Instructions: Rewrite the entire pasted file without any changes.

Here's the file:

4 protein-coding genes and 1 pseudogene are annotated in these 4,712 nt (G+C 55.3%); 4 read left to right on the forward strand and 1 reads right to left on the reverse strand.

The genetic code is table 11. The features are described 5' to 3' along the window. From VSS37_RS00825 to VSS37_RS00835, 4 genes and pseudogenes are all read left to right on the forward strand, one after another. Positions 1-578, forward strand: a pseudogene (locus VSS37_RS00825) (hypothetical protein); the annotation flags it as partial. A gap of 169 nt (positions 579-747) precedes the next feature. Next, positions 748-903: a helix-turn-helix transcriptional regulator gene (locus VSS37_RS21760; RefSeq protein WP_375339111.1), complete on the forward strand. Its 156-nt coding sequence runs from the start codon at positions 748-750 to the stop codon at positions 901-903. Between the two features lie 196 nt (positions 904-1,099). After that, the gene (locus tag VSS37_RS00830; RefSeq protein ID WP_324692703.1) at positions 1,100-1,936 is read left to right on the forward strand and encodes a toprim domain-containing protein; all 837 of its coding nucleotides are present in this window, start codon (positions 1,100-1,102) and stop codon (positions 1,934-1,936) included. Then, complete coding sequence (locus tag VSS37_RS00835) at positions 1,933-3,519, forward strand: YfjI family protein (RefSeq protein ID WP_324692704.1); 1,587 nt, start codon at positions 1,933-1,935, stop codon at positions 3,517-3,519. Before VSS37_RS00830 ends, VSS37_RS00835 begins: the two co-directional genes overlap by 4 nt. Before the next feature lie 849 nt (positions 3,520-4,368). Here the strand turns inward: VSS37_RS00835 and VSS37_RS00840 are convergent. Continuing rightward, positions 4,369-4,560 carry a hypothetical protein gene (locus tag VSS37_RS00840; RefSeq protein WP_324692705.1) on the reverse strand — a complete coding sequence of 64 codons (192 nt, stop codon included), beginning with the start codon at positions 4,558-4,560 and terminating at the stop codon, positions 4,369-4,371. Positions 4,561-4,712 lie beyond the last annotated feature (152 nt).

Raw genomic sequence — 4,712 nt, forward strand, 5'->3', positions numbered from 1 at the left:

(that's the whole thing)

4 protein-coding genes and 1 pseudogene are annotated in these 4,712 nt (G+C 55.3%); 4 read left to right on the forward strand and 1 reads right to left on the reverse strand.

The genetic code is table 11. The features are described 5' to 3' along the window. From VSS37_RS00825 to VSS37_RS00835, 4 genes and pseudogenes are all read left to right on the forward strand, one after another. Positions 1-578, forward strand: a pseudogene (locus VSS37_RS00825) (hypothetical protein); the annotation flags it as partial. A gap of 169 nt (positions 579-747) precedes the next feature. Next, positions 748-903: a helix-turn-helix transcriptional regulator gene (locus VSS37_RS21760; RefSeq protein WP_375339111.1), complete on the forward strand. Its 156-nt coding sequence runs from the start codon at positions 748-750 to the stop codon at positions 901-903. Between the two features lie 196 nt (positions 904-1,099). After that, the gene (locus tag VSS37_RS00830; RefSeq protein ID WP_324692703.1) at positions 1,100-1,936 is read left to right on the forward strand and encodes a toprim domain-containing protein; all 837 of its coding nucleotides are present in this window, start codon (positions 1,100-1,102) and stop codon (positions 1,934-1,936) included. Then, complete coding sequence (locus tag VSS37_RS00835) at positions 1,933-3,519, forward strand: YfjI family protein (RefSeq protein ID WP_324692704.1); 1,587 nt, start codon at positions 1,933-1,935, stop codon at positions 3,517-3,519. Before VSS37_RS00830 ends, VSS37_RS00835 begins: the two co-directional genes overlap by 4 nt. Before the next feature lie 849 nt (positions 3,520-4,368). Here the strand turns inward: VSS37_RS00835 and VSS37_RS00840 are convergent. Continuing rightward, positions 4,369-4,560 carry a hypothetical protein gene (locus tag VSS37_RS00840; RefSeq protein WP_324692705.1) on the reverse strand — a complete coding sequence of 64 codons (192 nt, stop codon included), beginning with the start codon at positions 4,558-4,560 and terminating at the stop codon, positions 4,369-4,371. Positions 4,561-4,712 lie beyond the last annotated feature (152 nt).

Raw genomic sequence — 4,712 nt, forward strand, 5'->3', positions numbered from 1 at the left: